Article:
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Joyce’s Notebooks: Publicizing the Private Sphere of Writing

Chapter

Abstract

James Joyce’s notebooks, in particular the 14,000 pages related to Finnegans Wake, are both a curiosity, a colourful episode in the history of the notebook genre, and an exemplary case that requires us to rethink the notion of the preparatory notebook and what it presupposes. I would like to preface my discussion of these notebooks with two rather anecdotal observations.1

Keywords

Prime Minister Communicative Intent Lost Notebook Definitive Text Modernist Writer 
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Notes

  1. V. Voloshinov, ‘Slovo v zhizni i slovo v poézii’, Zvezda, 6 (1926), pp. 244–67.Google Scholar
  2. T. Todorov, Mikhaïl Bakhtine: le principe dialogique (Paris: Seuil, 1981), pp. 191–2.Google Scholar
  3. Michel Foucault, Histoire de la Folie, translated by Roland-François Lack (Paris: Gallimard, 1972), p. 580.Google Scholar
  4. James Joyce, Ulysses, edited by Hans Walter Gabler (London: Bodley Head, 1986), p. 40.Google Scholar
  5. Jacques Lacan, ‘Seminar on “The Purloined Letter”’, translated by Jeffrey Mehlmann, Yale French Studies, 48 (1972), pp. 38–72; originally published in Jacques Lacan, écrits (Paris: Seuil, 1966), pp. 11–61.Google Scholar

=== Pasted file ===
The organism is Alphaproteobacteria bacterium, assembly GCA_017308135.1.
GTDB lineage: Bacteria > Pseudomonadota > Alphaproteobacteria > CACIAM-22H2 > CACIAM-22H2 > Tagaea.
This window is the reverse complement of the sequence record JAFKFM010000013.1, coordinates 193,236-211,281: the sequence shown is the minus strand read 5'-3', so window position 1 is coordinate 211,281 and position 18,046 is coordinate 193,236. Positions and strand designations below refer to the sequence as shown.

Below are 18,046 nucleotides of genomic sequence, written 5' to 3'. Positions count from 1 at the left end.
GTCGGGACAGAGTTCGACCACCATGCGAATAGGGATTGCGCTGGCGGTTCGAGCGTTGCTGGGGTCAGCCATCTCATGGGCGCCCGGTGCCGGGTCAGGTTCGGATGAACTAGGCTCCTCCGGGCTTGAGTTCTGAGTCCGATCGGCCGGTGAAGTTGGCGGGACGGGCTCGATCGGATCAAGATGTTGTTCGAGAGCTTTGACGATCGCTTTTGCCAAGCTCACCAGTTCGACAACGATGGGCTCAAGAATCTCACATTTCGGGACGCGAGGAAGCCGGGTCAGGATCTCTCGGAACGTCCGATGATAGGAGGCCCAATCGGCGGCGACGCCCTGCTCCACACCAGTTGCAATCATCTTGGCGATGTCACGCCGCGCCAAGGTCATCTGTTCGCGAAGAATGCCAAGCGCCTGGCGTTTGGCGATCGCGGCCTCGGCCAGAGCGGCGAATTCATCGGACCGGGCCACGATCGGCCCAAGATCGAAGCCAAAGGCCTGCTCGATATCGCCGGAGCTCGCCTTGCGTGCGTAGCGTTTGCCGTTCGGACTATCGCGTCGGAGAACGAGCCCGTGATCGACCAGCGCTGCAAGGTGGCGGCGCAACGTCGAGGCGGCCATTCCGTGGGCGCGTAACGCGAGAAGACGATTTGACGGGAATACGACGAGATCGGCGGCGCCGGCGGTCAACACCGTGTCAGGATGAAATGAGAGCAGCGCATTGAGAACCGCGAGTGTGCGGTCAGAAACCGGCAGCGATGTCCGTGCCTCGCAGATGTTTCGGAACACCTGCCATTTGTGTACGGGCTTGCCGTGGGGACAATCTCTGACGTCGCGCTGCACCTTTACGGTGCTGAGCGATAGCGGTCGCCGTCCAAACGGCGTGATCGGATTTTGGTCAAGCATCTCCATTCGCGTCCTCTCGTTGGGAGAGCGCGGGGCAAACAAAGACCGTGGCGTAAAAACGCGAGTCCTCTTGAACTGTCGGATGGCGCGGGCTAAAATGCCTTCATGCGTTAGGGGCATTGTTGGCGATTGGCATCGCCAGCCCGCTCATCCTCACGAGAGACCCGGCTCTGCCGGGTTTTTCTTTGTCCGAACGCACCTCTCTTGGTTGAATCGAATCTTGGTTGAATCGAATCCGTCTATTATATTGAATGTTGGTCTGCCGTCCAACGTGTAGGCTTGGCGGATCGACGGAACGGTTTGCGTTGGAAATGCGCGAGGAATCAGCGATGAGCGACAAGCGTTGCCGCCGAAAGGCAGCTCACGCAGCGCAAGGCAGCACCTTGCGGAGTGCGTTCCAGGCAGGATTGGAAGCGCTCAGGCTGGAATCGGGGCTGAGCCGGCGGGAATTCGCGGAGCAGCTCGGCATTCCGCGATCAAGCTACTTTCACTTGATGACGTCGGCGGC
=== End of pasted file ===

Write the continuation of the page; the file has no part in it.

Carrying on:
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  8. Edgar Allan Poe, ‘The Gold-Bug’, in Poems and Tales (New York: Library of America, 1984), p. 587.Google Scholar
  9. Stendhal, Romans, vol. I (Paris: Gallimard-Pléiade, 1952), p. 815.Google Scholar
  10. James Joyce, The Lost Notebook, edited by Danis Rose and John O’Hanlon (Edinburgh: Split Pea Press, 1989).Google Scholar
  11. Danis Rose, The Index Manuscript: Finnegans Wake Holograph Workbook VI.B.46 (Colchester: A Wake Newslitter Press, 1978), p. 23.Google Scholar
  12. Jacques Derrida, ‘Signature, Event, Context’, in Margins of Philosophy, translated by Alan Bass (Brighton: Harvester Press, 1982), p. 315.Google Scholar

Copyright information

© Palgrave Macmillan, a division of Macmillan Publishers Limited 1996

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